Oscar forecast: Showdown won't go full route Updated May 01, 2009 12:00 AM

[PHOTO AT LEFT - Oscar dela Hoya]

LAS VEGAS — Oscar dela Hoya’s golden prediction is that Saturday’s mega-fight between Manny Pacquiao and Ricky Hatton is not going last the distance.

“No. I don’t see it going the distance,” said Dela Hoya who came out of his retirement to grace Wednesday’s press conference for the upcoming live-wire showdown set at the 16,300-seat MGM Grand Garden Arena.

Dela Hoya, who hang up his gloves a few weeks back, and a couple of months after taking a bitter loss to Pacquiao, also at the MGM Grand, said the fight scheduled for a dozen rounds may end in the later part.

“Not early. Maybe late,” said the boxing’s pay-per-view king until he ran smack into Pacquiao on that cold night in December.

Now, Pacquiao is being recognized as the new face of boxing, the pound-for-pound champion and the biggest draw.

Of course, Dela Hoya is rooting for Hatton, who fights under the Golden Boy stable.

But when he talked of the knockout he said he wasn’t really sure who’s going to win and go home with the IBO junior welterweight crown.

“I don’t know who (the winner will be) but it’s not gonna go the distance,” he said, leaning over the presidential table to field questions from Filipino scribes.

“Well I’m gonna go with my guy. Obviously Ricky Hatton is under Golden Boy Promotions. I believe in Ricky and I believe in my trainer, Floyd Mayweather Sr. I respect Manny Pacquiao and Freddie Roach. A great trainer and a great fighter but I’m gonna go with Ricky Hattton,” he said.

Dela Hoya, winner of 10 world titles in six different weight divisions, had been in touch with Hatton in the days leading to the fight, and what he learned fighting Pacquiao has been handed over.

“I’ve given advise to Ricky Hatton already. I’ve been there with Manny Pacquiao I’ve experienced his speed and his punches so obviously the advice that I’m gonna give them I’m sure they may use,” he said.

Is Hatton out to exact revenge for his boss?

“No. It’s not revenge. This is nothing personal. Ricky Hatton and Manny Pacquiao are going to do their job and may the best man win,” he answered. – Abac Cordero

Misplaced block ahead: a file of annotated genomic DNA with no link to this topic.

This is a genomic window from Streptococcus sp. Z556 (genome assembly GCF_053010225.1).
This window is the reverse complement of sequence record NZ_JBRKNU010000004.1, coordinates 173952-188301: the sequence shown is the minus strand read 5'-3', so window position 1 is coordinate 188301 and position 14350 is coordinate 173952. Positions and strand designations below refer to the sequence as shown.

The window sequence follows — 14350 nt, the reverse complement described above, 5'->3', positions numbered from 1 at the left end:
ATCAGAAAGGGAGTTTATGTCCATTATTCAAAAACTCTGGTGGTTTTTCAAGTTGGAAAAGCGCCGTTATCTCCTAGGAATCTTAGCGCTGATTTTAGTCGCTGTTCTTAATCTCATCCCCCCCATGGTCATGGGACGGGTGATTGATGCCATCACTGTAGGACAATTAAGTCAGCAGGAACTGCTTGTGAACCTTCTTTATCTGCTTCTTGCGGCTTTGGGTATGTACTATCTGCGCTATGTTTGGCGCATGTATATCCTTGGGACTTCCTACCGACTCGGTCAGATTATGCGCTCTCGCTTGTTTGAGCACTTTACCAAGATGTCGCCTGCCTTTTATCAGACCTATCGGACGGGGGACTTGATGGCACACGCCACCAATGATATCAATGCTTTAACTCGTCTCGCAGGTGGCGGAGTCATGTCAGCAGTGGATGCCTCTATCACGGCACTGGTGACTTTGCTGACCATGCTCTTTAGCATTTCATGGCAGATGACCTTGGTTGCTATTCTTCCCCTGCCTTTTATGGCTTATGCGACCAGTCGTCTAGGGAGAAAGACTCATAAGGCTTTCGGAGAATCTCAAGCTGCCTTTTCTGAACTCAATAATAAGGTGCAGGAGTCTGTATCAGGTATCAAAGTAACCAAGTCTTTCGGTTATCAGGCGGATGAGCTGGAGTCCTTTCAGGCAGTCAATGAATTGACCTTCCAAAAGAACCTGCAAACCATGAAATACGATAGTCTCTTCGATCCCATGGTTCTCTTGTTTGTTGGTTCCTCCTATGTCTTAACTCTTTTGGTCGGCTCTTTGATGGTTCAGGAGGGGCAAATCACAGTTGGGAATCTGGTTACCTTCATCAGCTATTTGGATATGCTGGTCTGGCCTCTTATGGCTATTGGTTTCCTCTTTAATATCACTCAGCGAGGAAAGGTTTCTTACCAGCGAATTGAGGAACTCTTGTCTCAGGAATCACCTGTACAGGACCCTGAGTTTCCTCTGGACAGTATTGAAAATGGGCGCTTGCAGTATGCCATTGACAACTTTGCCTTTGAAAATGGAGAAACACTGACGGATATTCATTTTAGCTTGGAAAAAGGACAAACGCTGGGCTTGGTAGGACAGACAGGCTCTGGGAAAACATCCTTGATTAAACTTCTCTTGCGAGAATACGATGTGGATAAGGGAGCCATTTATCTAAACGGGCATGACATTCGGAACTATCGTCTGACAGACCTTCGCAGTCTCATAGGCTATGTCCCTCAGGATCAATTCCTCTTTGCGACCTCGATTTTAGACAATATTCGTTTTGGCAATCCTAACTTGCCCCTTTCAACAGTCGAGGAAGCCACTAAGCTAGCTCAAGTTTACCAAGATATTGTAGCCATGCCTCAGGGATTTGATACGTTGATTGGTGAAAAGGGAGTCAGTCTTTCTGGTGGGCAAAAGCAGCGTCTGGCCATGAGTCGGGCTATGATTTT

RP leads UK in title fight wins SPORTING CHANCE By Joaquin Henson Updated May 01, 2009 12:00 AM

The outcome of the Manny Pacquiao-Ricky Hatton fight will either stretch the Philippines’ lead over the United Kingdom in terms of world boxing championship wins on a head-to-head basis or deadlock the count.

So far, the record shows six wins for the Philippines and five for the British in 11 world title fights dating back to 1923 when Pancho Villa of Iloilo knocked out Jimmy (The Mighty Atom) Wilde of Wales before 23,000 fans paying a live gate of $94,590 at the New York Polo Grounds.

In history, there have been 74 British world champions and 42 Filipinos. Largely considered the first British world titlist was Cornwall’s Bob Fitzsimmons, the first fighter ever to win championships in three divisions – middleweight (1891), heavyweight (1897) and lightheavyweight (1903).

It was in England where boxing resurfaced in the 17th century after the sport – born in Ethiopia over 8,000 years ago – ”died” in the Dark Ages. The first record of a bareknuckle fight was in 1716 when James Figg claimed to be the English champion.

Boxing rules were written in London in 1743, rewritten in 1838, also in London, and superseded by the Marquess of Queensberry who introduced the use of gloves, the 10-count, three-minute rounds and standard dimensions for a ring in 1867.

Villa was the first Asian world champion who died at the age of 23 of Ludwig’s Angina, an infection of the throat cavity triggered by gum infection and ulcerated teeth a month after losing a 10-round decision to Irishman Jimmy McLarnin in a non-title bout in Oakland in 1925.